Essay on U.s. Grand Strategies Foreign Policy
While there is a general consensus that in the post-Cold War era, the United States emerged as the world’s unipolar superpower, the role of superpower continues to be widely debated. Political realists err on the cautious side and see other state actors as possible threats not only to the balance of power, but also to the U.S. itself. Realist policy prepares for the worst. Neoconservatives believe that the U.S.’s democratic idea and values must be shared with those who don’t have them, and the only fit actor to do so is the United States. I must urge the application of realist theory to influence grand strategy of U.S. Foreign Policy. A realist approach is superior than to neoconservative theory as it is more economically sound, ensures the security of the U.S. and its citizens, and is far more ethical than strategies presented by neoconservatives.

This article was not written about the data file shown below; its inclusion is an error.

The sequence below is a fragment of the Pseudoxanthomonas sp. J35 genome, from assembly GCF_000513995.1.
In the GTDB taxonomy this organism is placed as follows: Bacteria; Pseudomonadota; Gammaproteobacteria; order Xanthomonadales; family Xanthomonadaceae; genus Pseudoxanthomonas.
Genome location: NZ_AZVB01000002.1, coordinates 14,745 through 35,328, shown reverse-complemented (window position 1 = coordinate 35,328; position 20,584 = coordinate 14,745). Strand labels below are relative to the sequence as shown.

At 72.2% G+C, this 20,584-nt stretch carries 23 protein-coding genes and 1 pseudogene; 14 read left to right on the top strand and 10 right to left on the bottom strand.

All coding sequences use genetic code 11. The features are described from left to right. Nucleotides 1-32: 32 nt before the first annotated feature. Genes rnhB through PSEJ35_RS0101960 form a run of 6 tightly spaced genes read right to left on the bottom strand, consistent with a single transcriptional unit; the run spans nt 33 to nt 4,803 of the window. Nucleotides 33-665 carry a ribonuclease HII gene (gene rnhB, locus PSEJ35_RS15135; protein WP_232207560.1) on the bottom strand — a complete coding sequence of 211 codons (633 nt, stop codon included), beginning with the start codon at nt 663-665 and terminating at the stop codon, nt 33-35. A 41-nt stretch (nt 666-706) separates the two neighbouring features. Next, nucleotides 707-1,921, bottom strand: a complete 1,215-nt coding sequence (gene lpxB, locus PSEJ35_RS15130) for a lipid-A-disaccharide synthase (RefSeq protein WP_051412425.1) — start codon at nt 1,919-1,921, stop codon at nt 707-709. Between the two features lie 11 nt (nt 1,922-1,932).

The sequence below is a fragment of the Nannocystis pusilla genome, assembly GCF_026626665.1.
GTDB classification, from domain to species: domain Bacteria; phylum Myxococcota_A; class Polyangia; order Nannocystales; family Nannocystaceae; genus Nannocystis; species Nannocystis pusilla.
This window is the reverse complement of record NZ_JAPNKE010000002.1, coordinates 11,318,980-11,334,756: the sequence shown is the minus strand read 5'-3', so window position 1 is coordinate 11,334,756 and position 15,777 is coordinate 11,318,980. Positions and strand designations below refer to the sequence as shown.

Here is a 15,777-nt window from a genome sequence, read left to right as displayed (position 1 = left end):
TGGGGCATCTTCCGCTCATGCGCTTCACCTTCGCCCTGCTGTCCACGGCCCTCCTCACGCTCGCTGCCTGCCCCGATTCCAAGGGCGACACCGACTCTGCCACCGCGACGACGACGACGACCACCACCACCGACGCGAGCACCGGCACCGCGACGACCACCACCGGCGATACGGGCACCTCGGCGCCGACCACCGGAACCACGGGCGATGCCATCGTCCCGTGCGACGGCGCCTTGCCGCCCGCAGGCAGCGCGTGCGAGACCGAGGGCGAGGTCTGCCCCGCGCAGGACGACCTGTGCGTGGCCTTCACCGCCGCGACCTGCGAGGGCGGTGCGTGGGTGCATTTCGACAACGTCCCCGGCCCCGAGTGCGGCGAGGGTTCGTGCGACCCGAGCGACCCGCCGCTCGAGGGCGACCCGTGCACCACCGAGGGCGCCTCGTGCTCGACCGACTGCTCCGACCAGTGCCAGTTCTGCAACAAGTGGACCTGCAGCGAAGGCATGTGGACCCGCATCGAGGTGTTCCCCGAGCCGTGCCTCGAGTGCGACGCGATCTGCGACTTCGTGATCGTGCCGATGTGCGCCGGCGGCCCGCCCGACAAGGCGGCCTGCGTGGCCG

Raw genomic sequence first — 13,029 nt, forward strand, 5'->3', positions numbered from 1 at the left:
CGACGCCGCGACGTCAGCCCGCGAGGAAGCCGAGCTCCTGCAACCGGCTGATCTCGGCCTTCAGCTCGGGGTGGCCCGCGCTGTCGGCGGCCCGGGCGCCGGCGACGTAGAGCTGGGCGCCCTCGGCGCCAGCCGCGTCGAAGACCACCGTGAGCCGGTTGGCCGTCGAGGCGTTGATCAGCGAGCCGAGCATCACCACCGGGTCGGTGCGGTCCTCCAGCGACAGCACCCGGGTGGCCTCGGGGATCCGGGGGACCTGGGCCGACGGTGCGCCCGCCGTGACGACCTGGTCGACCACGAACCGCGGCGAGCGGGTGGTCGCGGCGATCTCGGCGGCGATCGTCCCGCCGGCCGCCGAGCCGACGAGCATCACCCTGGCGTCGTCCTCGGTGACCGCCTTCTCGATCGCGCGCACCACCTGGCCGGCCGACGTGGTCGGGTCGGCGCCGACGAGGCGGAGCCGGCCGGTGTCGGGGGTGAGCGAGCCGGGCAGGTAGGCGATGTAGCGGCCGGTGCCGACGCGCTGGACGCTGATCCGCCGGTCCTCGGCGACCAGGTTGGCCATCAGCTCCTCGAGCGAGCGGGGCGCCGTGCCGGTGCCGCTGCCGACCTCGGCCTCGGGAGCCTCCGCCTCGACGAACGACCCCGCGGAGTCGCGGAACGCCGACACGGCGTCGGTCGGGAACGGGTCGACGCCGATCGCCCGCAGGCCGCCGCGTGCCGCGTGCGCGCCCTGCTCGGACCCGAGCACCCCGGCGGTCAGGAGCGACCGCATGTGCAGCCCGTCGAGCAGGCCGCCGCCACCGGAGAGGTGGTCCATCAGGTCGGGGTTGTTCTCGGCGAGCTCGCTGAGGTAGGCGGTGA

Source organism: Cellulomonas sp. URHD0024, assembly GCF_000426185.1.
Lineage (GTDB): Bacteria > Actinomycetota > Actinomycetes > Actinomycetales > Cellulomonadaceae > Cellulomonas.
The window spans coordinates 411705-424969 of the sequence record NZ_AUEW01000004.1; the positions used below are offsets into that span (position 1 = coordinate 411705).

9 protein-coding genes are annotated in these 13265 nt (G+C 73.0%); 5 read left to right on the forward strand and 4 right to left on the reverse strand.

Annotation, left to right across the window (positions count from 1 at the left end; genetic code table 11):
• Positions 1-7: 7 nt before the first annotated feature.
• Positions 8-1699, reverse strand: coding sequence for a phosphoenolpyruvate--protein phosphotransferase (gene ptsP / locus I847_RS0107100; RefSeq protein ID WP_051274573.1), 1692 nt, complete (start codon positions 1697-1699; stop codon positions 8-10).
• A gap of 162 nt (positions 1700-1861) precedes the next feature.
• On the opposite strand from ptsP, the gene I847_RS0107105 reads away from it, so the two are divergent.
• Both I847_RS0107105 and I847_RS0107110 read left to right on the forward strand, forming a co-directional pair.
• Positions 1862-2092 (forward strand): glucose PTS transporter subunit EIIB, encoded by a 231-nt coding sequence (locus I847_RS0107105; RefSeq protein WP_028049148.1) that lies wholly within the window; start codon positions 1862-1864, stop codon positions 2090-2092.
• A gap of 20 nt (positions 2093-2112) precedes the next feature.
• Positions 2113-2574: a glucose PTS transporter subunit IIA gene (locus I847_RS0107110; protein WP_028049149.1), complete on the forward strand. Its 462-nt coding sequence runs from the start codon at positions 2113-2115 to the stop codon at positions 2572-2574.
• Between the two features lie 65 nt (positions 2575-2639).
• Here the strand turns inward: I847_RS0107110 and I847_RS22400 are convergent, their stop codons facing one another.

Realists believe that any U.S. attempt to further expand their unipolar status and practice activism, will eventually fail at their cause. Realists look to historical data, in which they find that no unipolar superpower has ever stayed unipolar, which leads them to believe no state actor will. Realists see a policy of activism as prolonging the inevitable, or in some cases actually speeding the process up (Layne 14). This happens because, “In a unipolar world, systemic constraints-balancing, uneven growth rates, and the sameness effect-impel…